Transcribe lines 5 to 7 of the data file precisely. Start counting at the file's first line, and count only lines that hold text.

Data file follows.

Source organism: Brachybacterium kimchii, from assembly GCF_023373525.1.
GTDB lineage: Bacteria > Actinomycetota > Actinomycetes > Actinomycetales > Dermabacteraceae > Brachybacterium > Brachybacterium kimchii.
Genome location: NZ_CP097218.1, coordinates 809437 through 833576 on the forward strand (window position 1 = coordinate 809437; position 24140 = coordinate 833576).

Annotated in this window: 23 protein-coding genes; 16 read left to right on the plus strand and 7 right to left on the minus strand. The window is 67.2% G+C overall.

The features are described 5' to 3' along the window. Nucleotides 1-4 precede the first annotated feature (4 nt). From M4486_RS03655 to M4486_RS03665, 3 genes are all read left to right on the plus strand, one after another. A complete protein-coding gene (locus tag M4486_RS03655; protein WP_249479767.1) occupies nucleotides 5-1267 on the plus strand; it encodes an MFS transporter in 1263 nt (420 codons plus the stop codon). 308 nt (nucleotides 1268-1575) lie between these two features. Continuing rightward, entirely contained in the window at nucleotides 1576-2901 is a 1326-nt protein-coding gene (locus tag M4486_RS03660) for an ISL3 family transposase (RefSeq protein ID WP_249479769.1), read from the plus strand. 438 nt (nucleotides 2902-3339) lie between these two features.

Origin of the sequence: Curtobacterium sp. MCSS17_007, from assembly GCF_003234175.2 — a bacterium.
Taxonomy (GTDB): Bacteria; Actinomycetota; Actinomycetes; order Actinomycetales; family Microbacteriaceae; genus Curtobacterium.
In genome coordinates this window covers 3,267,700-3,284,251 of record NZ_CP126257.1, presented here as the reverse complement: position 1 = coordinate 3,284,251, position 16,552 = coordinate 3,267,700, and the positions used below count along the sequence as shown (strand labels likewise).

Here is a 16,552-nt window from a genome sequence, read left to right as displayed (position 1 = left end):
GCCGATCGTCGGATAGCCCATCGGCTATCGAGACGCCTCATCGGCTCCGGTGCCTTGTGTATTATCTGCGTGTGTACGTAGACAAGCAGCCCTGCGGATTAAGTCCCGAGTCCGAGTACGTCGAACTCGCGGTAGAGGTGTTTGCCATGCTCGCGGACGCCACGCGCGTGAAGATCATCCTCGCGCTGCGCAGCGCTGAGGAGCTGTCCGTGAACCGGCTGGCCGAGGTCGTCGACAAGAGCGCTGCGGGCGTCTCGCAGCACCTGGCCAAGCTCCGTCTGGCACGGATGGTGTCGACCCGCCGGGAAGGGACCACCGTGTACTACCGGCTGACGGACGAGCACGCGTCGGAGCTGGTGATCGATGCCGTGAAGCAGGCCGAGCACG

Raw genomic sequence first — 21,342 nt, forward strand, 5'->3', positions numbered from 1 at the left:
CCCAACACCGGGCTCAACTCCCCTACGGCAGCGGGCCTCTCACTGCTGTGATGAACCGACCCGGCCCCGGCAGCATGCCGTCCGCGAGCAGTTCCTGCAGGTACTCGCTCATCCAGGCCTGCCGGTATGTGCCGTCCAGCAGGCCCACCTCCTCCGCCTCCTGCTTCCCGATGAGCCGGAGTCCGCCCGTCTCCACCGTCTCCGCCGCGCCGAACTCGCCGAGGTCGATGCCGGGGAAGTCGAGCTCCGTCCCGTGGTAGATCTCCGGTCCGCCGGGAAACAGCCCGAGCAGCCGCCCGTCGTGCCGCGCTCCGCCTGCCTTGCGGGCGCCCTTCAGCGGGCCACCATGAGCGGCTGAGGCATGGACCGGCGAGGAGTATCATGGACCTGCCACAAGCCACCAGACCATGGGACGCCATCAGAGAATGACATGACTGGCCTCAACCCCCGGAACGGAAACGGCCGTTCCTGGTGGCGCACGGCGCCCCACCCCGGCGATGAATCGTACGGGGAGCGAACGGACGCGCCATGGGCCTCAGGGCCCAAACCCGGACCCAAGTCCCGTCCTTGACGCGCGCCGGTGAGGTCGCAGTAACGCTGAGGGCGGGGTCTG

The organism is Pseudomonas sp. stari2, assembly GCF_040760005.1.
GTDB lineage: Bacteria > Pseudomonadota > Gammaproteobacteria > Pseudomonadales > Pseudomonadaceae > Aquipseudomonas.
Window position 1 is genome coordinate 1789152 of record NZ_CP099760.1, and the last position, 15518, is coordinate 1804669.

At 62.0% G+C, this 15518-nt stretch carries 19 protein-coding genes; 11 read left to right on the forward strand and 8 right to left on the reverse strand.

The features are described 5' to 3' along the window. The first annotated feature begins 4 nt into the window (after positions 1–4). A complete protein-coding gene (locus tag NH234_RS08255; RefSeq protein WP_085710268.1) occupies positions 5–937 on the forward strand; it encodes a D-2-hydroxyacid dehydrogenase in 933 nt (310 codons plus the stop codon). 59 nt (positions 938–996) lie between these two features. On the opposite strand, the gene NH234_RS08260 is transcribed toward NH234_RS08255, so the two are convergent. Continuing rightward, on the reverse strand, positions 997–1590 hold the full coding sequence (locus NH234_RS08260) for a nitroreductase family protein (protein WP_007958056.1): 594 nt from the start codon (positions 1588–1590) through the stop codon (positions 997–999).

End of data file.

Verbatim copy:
The features are described 5' to 3' along the window. Nucleotides 1-4 precede the first annotated feature (4 nt). From M4486_RS03655 to M4486_RS03665, 3 genes are all read left to right on the plus strand, one after another. A complete protein-coding gene (locus tag M4486_RS03655; protein WP_249479767.1) occupies nucleotides 5-1267 on the plus strand; it encodes an MFS transporter in 1263 nt (420 codons plus the stop codon). 308 nt (nucleotides 1268-1575) lie between these two features. Continuing rightward, entirely contained in the window at nucleotides 1576-2901 is a 1326-nt protein-coding gene (locus tag M4486_RS03660) for an ISL3 family transposase (RefSeq protein ID WP_249479769.1), read from the plus strand. 438 nt (nucleotides 2902-3339) lie between these two features.

Origin of the sequence: Curtobacterium sp. MCSS17_007, from assembly GCF_003234175.2 — a bacterium.
Taxonomy (GTDB): Bacteria; Actinomycetota; Actinomycetes; order Actinomycetales; family Microbacteriaceae; genus Curtobacterium.